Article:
Easy Roasted Red Onion and Lettuce Salad– When you’ve been toiling all day in the kitchen making all that seder food, the last thing you want to do is slave over a salad. How about this easy stand-by? You can roast the onions in advance, and throw it all together in minutes. You will want to double this recipe if you’re having a big crowd.
New Pesach Slaw (can contain kitniyot) This is a colorful salad that will look beautiful on your table, even if it doesn’t have the Asian flavors that give it a kick in the rest of the year. I have posted a recipe for making your own KFP peanut butter (for kitniyot eaters).
Carrot Soup – One of my favorite everyday soups that’s also KFP and can be made parev, so how can you lose by adding this to your own KFP repertoire?
Chocolate Vanilla Cream Cake – This is a regular recipe that just happens to also be KFP! This is a dairy cake, so you won’t want to serve it at your Seder (unless you’re doing a vegetarian Seder, in which case, I highly recommend this as a great dessert). But as a wonderful treat, this cake’s a winner, especially since it’s really simple to make.
Coconut Mounds – Pesach isn’t Pesach without coconut cookies.When I first made this recipe, I was sure it would be disastrous because it just seemed way too easy. I was wrong. They are delicious and crazy easy, so do make them with your kids.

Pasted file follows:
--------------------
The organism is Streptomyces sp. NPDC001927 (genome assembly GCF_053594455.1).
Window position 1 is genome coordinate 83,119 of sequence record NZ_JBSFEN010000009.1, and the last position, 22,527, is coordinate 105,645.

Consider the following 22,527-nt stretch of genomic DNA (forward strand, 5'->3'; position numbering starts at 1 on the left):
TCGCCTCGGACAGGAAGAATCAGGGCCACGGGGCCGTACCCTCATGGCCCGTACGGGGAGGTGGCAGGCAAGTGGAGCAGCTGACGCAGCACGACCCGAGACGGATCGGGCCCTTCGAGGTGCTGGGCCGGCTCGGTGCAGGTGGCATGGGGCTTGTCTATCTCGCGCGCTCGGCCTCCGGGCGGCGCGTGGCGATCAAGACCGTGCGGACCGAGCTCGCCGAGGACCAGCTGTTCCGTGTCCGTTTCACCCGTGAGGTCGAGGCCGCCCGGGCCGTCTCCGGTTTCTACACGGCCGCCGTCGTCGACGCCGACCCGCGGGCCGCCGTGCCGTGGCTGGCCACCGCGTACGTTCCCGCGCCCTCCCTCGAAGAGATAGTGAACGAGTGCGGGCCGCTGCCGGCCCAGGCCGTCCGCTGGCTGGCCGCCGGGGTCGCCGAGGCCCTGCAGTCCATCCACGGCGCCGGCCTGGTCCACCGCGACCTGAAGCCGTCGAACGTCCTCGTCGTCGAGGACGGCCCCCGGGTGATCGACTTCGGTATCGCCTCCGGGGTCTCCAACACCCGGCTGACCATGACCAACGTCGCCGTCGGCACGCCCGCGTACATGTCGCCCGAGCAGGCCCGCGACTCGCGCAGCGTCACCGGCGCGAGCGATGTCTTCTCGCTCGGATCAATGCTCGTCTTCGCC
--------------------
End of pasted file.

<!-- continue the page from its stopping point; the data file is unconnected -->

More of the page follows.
Apple Squares for Pesach – This is a regular on my Seder dessert table. It’s easy to make, tastes good and isn’t overly sweet. And of course, it’s parev, so works on many levels. There’s nothing like fruit to cover the taste of the kosher for Pesach “flours”!
Chocolate Roll For Pesach – Here’s a fun dessert that’s versatile, tastes good and looks good. Have fun with fillings of your choice. I offer two options, but you can get creative and add whatever you and your family like.
Chocolate Truffle Cake – This is a most incredible cake, which I adapted from the hametz version with relative ease. For chocolate lovers, this cake is a dream. It’s really rich so can serve a lot of eaters, and because it’s parev, it’s a great Seder dessert option. You can also make this ahead of time and freeze it.
Hummus Chocolate Cake (kitniyot) – This simple to make recipe turns out a delicious chocolate cake that tastes like brownies and has no trace of garbanzo beans.
Upside-Down Lemon Meringue Cake for Pesach– The first time I made this I was so excited because I saw that it could also work for Pesach with no adaptations and it can be made parev. This is one of my favorite desserts for any time of year, so being able to serve in at a Seder table is a huge bonus. Watch your guests gasp with delight when you bring this onto the table. It will give them the strength to make it to Chad Gadyah with ease.
Home Made Peanut Butter for Pesach – In my house, peanut butter is a staple, and no chag is going to force us to give up on it. Here’s a quick and very easy way to make your own peanut butter for Pesach. Because it’s a healthy version, with no additives, you may even want to make it during the year…